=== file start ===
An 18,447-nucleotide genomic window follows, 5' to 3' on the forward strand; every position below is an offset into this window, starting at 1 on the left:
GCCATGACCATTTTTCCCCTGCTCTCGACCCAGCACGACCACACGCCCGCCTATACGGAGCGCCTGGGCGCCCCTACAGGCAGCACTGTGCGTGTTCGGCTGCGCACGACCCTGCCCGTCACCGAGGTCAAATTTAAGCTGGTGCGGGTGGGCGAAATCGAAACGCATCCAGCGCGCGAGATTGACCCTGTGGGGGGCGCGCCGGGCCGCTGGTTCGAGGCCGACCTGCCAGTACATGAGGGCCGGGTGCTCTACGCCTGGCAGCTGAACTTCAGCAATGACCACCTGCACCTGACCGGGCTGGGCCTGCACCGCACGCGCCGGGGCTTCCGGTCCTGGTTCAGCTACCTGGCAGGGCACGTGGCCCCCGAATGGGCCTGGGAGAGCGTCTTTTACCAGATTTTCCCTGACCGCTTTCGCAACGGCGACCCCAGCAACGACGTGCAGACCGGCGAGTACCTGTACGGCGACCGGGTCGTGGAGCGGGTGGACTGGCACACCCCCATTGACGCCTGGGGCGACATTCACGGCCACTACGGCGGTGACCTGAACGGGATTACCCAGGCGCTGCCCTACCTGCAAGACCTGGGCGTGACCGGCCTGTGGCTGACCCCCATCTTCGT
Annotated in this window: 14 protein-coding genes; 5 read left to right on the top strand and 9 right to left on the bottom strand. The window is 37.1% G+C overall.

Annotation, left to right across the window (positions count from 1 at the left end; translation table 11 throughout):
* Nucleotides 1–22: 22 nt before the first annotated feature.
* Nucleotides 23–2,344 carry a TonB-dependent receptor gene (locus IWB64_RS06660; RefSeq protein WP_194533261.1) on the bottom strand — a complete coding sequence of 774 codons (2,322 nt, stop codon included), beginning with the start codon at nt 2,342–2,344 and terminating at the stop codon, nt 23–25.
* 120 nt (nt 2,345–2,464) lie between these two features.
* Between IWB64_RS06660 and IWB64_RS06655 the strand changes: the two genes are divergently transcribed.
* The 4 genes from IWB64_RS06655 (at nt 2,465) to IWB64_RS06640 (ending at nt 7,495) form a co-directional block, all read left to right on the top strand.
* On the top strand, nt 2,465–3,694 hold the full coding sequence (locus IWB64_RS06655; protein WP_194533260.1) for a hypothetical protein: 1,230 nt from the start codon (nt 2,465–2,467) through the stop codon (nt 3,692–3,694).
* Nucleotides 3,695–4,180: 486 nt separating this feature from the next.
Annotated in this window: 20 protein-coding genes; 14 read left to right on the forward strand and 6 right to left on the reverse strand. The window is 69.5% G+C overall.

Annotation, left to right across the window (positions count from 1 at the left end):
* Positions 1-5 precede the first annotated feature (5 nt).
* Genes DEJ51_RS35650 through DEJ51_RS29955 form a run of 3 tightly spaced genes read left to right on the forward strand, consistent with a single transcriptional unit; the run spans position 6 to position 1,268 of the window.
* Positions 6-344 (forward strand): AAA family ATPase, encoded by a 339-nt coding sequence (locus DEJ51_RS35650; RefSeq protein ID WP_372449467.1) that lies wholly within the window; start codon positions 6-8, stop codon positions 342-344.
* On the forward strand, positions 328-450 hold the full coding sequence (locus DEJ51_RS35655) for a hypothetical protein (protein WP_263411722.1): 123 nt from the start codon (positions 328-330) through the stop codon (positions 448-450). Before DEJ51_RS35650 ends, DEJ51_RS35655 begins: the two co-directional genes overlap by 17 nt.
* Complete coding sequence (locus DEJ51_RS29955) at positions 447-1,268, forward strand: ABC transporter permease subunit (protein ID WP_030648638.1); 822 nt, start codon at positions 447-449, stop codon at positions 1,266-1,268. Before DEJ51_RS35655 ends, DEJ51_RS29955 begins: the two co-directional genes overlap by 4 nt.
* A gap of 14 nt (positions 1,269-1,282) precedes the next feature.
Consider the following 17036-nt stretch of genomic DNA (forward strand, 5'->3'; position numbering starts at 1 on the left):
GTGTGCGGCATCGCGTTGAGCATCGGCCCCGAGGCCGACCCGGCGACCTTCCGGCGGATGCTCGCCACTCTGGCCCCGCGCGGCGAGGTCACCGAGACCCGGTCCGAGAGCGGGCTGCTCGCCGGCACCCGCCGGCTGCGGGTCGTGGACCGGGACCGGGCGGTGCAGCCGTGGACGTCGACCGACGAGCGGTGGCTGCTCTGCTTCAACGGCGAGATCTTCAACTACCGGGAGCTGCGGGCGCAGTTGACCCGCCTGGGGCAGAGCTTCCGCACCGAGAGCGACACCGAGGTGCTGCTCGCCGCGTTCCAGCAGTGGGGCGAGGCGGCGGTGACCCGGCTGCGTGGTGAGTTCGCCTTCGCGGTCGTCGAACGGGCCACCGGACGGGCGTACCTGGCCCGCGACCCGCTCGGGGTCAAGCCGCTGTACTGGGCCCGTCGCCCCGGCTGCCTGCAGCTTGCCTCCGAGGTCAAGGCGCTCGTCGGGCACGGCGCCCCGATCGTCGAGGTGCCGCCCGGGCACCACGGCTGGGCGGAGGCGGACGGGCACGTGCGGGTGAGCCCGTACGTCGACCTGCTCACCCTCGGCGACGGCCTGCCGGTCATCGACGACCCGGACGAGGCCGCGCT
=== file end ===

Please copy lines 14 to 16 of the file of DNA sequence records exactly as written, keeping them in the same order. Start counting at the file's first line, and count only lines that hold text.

* Positions 1-5 precede the first annotated feature (5 nt).
* Genes DEJ51_RS35650 through DEJ51_RS29955 form a run of 3 tightly spaced genes read left to right on the forward strand, consistent with a single transcriptional unit; the run spans position 6 to position 1,268 of the window.
* Positions 6-344 (forward strand): AAA family ATPase, encoded by a 339-nt coding sequence (locus DEJ51_RS35650; RefSeq protein ID WP_372449467.1) that lies wholly within the window; start codon positions 6-8, stop codon positions 342-344.